Ah, how to decide….yes.  At least for me what makes treatment so difficult is the noise. I mean in the sense of, when you start someone on a therapeutic trial, if you’re moving somewhere with them when they start antibiotics, and they begin to respond partially, and then they have some problems, which you fix, and then there is more partial response, and they have more problems.  After a while you’re doing a lot of fixing the problems, trying to do a lot of symptomatic therapy. [Read more…]


Treatment Fatigue

Answers from the Gordon Medical Staff


Please talk about treatment fatigue in general, in particular, what are your options if your body cannot tolerate antibiotics, maybe the liver function is limited?

By “treatment fatigue” I assume you mean that a specific patient cannot tolerate ongoing standard doses of antibiotics. I would like to address a broader view of this problem, since what it is really addressing is how capable the individual is of mobilizing their immune system (with the aid of antibiotics) to kill the infecting organisms (Lyme, Bartonella, Babesia, Ehrlichia, Mycoplasma, etc.), and then how capable it is to remove those dead organisms and toxins from the body. This requires the coordinated workings of the organs of detoxification: the liver, intestines, lymphatic system, kidneys, skin, lungs, and spleen, along with the immune system, to do this properly. [Read more…]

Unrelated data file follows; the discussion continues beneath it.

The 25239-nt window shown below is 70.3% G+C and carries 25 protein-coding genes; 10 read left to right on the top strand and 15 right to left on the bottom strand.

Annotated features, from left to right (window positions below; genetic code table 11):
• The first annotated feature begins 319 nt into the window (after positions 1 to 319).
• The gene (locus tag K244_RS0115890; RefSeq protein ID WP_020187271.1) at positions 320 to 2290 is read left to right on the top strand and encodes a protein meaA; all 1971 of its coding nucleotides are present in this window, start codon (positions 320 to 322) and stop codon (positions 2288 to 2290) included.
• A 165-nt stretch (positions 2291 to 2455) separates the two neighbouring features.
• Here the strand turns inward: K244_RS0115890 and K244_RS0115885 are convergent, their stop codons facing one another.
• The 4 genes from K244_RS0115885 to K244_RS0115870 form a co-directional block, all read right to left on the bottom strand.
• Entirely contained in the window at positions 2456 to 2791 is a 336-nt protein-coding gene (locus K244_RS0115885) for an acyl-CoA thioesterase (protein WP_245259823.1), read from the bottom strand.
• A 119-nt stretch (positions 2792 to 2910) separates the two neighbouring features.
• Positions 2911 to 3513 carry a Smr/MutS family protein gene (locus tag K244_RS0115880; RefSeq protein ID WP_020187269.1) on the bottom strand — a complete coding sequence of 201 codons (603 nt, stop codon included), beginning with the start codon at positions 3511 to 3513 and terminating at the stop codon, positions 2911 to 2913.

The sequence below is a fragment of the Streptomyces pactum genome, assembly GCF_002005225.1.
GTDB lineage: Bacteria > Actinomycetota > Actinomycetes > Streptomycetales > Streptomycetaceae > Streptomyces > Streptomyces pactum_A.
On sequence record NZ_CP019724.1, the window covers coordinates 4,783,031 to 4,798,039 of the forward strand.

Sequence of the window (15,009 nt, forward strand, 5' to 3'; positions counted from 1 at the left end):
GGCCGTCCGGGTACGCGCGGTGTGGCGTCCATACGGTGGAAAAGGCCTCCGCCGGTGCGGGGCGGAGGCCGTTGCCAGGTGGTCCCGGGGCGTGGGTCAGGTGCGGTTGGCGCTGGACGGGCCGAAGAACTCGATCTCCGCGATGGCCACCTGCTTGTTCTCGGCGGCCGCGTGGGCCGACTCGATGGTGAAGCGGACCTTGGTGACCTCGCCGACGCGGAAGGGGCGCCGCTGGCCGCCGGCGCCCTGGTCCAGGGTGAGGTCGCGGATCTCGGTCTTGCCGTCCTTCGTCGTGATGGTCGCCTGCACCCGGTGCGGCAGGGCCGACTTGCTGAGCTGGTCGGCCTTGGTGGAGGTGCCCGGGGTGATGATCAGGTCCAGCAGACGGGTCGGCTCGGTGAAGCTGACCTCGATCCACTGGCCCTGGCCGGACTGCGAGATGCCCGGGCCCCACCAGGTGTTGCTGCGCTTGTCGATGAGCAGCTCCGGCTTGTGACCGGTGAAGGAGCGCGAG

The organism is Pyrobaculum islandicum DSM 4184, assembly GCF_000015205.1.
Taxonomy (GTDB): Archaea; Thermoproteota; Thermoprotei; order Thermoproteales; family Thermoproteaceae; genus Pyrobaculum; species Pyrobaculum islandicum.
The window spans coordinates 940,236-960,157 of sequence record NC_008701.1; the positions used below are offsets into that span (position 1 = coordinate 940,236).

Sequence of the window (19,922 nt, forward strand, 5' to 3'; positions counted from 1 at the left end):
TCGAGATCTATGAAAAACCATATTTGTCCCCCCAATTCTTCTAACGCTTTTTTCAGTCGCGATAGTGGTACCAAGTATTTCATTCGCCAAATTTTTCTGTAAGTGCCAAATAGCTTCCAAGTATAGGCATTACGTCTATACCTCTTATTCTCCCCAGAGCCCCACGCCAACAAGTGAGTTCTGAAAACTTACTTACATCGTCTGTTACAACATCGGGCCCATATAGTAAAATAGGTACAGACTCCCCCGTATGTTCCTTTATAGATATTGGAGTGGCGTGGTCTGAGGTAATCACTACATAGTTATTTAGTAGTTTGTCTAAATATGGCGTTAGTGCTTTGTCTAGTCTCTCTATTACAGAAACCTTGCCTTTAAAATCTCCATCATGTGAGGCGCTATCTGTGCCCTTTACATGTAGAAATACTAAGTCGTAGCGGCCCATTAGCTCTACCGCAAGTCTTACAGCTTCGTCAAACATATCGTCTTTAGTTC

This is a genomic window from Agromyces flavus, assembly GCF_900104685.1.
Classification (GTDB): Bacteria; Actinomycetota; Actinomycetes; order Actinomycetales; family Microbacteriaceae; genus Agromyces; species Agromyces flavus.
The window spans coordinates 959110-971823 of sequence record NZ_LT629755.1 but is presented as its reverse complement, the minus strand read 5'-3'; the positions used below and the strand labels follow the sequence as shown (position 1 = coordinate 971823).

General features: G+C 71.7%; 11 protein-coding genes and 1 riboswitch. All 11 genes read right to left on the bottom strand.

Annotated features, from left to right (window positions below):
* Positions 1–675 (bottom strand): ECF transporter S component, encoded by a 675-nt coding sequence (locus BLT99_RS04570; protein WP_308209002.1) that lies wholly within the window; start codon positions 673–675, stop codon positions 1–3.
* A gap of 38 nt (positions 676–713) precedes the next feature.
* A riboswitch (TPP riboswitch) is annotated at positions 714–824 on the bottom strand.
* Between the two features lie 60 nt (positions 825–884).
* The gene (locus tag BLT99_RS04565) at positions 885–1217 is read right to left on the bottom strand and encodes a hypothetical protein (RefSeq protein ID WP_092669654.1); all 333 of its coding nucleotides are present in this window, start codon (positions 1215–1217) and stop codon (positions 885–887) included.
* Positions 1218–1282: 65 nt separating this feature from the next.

How Do You Know If You Really Have Lyme Disease?

Question: Why do patient symptoms vary so much? Everyone seems to have different symptoms so how can we be sure we all have Lyme disease?

There is virtually no illness in which a specific disease manifests the exact same way in everyone who has that disease. For example, if a woman goes through menopause, she may experience primarily hot flashes or night  sweats, or she may have difficulty sleeping, or low energy, or mood swings, or depression, or vaginal dryness, or decreased libido, or difficulties with focus, memory, and concentration, or some combination of all of these. [Read more…]


Treatment: Antibiotics or Herbs?


Is it possible to effectively treat Lyme disease and co-infections without antibiotics?  Is the immune system able to wipe it out if given the right support?

Dr. Eric GordonAnswer from Dr. Eric Gordon:

I would say unequivocally, maybe. The difficulty goes to the heart of the Lyme war between ILADS  and the IDSA. Since active Lyme is a clinical diagnosis, which means it is determined by the patient’s history and current symptoms, we can’t really say how many people diagnosed with Lyme have Lyme, or other infectious or toxin caused diseases.  If you look at symptom lists, the overlap with other illnesses is huge.

My answer is yes, I have read reports of people treated with herbs, and their symptoms and their CD57 tests have normalized. In my practice,  I often start with herbal treatments, but almost always use antibiotics at some point in the therapy. The biggest issue is not drugs vs. herbs, but rather the underlying toxicity of the person, and whether or not their immune system can manage inflammation.  I have had several patients who had severe “Herx’s” to herbs and yet did well on antibiotics. [Read more…]